Press Release

Am I Eligible For Cobra Insurance?

San Francisco United States
Categories: Non-Engineering / United States Tags:
cobra administration

COBRA insurance started with the Consolidated Omnibus Budget Reconciliation Act (COBRA). It's a unique form of temporary insurance that can help people who are in-between jobs or experience a sudden change in their work situation. Essentially, COBRA insurance allows eligible employees and their dependents to continue receiving the same health benefits they did as full-time employees even after losing their job or having hours reduced.

COBRA administration can be complex, but companies can rely on software to handle their requirements. But how does an employee know they're eligible for COBRA insurance?

What Does COBRA Cover?

The first thing to consider is whether or not a company's health benefits qualify for COBRA insurance. Typically, COBRA covers group health plans only when the employer has at least 20 employees. Furthermore, COBRA is only available if the employees have been part of the company for more than 50 percent of the business days of the previous year. That rule prevents recently hired employees from getting COBRA insurance if they're let go during the company grace period.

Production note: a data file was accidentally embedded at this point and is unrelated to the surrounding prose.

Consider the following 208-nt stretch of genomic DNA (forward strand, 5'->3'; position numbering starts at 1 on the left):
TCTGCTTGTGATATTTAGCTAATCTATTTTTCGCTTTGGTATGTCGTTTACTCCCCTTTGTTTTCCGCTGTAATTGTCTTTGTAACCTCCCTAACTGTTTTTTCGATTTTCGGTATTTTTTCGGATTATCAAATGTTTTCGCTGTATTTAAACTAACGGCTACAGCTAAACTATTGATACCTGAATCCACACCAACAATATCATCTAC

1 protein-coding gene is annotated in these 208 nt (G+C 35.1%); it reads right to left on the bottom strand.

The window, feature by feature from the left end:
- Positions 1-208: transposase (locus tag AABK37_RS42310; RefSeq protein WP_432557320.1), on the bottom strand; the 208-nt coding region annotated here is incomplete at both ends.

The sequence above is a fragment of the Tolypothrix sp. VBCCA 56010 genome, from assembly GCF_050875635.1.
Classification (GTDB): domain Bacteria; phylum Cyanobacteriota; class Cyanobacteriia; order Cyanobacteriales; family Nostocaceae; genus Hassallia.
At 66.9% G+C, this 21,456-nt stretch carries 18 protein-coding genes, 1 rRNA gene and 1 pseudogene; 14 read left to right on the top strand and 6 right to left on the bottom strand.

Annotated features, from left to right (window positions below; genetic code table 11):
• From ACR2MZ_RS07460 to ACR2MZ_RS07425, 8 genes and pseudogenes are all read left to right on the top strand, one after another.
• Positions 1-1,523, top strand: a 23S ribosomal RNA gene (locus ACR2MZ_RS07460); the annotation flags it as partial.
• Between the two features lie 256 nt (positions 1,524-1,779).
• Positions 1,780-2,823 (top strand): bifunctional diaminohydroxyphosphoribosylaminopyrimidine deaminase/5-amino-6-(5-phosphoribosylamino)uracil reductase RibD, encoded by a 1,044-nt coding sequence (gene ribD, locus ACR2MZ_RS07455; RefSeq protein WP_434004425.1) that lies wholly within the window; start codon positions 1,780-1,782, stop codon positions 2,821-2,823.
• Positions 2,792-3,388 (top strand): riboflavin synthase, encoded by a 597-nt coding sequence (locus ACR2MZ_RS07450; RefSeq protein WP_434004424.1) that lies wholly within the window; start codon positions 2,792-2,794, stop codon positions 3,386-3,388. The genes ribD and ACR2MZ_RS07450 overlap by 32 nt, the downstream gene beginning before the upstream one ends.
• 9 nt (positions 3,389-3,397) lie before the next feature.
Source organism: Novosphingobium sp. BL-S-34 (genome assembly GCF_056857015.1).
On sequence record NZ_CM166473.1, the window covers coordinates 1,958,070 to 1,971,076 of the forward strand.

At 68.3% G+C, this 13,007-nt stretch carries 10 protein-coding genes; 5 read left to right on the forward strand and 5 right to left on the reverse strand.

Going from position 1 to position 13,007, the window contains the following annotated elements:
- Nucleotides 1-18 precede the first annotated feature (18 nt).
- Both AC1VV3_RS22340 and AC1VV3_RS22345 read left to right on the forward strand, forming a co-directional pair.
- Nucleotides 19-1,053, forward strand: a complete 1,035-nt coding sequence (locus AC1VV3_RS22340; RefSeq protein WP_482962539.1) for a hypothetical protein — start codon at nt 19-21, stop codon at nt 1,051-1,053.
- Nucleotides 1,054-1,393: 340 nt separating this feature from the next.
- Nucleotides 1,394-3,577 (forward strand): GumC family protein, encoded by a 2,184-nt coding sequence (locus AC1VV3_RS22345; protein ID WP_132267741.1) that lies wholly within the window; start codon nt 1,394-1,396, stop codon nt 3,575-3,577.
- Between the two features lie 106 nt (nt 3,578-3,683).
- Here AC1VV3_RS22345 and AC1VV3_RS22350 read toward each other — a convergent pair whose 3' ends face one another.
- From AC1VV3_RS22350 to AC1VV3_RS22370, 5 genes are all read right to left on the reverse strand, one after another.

When Does COBRA Administration Begin?

The next factor in determining eligibility is to analyze the events surrounding the change in coverage.

The most common reason employees get COBRA insurance is because they are terminated. The former employee qualifies for coverage as long as the issue wasn't gross misconduct. However, COBRA goes beyond termination. It's also available if the employee's hours are dramatically reduced.

Other scenarios can apply, too. For example, coverage usually extends to dependents if the employee dies, qualifies for Medicare, etc.

How Long Does COBRA Insurance Last?

How long coverage lasts depends on the applicable scenario. In most cases, coverage can last anywhere between 18 and 36 months.

After the qualifying event occurs, employees have 60 days to determine if they want to accept COBRA insurance. At that point, the company will need to start handling administrative duties.

COBRA insurance is a valuable lifeline. It prevents a coverage gap and ensures that employees can still get healthcare even if they're in-between jobs.